CIC filter gain
gain(hm) returns the gain
hm, the CIC decimation or interpolation filter.
hm is a decimator,
the gain for the overall CIC decimator.
hm is an interpolator, the CIC interpolator
inserts zeros into the input data stream, reducing the filter overall
gain by 1/R, where R is the
interpolation factor, to account for the added zero valued samples.
Therefore, the gain of a CIC interpolator is (RM)N/R,
where N is the number of filter sections and M is
the filter differential delay.
this value. The next example presents this case.
gain(hm,j) returns the gain
jth section of a CIC interpolation filter.
When you omit
j is 2*N, where N is the
number of sections, and returns the gain of the last section of the
filter. This syntax does not apply when
hm is a
gain(hs) returns the gain
of the filter System object™
hs. The function
To compare the performance of two interpolators, one a CIC filter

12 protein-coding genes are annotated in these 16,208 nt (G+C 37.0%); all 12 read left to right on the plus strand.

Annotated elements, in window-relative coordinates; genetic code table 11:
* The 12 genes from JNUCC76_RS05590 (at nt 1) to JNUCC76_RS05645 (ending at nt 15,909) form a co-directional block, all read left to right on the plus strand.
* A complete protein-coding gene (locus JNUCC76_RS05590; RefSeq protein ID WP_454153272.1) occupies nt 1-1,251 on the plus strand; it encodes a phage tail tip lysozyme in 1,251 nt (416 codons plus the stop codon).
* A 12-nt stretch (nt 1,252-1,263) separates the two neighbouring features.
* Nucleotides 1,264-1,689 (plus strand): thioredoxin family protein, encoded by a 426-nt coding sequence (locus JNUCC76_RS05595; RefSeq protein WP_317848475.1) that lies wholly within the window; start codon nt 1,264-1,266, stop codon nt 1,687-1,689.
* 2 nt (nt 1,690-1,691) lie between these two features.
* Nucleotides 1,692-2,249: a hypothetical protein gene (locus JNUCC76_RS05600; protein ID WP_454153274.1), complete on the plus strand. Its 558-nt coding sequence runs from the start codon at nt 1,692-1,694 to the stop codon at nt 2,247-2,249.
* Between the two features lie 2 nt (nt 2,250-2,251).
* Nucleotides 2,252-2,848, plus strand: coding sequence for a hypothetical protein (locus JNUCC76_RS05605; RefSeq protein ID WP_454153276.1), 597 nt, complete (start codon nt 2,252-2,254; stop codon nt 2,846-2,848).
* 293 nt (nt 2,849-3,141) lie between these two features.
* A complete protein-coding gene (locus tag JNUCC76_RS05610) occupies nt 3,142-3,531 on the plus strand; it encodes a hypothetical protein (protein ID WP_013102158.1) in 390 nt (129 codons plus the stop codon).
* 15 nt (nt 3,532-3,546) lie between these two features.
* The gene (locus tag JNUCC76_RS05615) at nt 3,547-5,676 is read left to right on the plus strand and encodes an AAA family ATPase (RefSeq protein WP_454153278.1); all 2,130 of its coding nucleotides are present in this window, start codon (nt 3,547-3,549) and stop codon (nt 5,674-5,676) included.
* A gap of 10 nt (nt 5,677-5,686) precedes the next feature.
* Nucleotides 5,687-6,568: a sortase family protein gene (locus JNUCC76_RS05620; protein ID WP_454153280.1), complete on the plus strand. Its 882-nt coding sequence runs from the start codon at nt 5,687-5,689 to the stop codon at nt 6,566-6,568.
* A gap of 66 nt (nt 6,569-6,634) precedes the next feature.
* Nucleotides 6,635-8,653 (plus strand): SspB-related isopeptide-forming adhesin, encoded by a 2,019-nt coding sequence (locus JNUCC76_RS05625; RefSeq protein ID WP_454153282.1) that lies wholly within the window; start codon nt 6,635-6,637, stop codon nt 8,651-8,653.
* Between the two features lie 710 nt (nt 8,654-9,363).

and the other an FIR filter, use gain to adjust the CIC filter output
amplitude to match the FIR filter output amplitude. Start by creating
an input data set—a sinusoidal signal
fs = 1000; % Input sampling frequency. t = 0:1/fs:1.5; % Signal length = 1501 samples. x = sin(2*pi*10*t); % Amplitude = 1 sinusoid. l = 4; % Interpolation factor for FIR filter. d = fdesign.interpolator(l); hm = design(d,'multistage'); ym = filter(hm,x); r = 4; % Interpolation factor for the CIC filter. d = fdesign.interpolator(r,'cic'); hcic = design(d,'multisection'); ycic = filter(hcic,x); gaincic = gain(hcic); subplot(211); plot(1:length(ym),[ym; double(ycic)]); subplot(212) plot(1:length(ym),[ym; double(ycic)/gain(hcic)]);
After correcting for the gain induced by the CIC interpolator, the figure shows the filters provide nearly identical interpolation.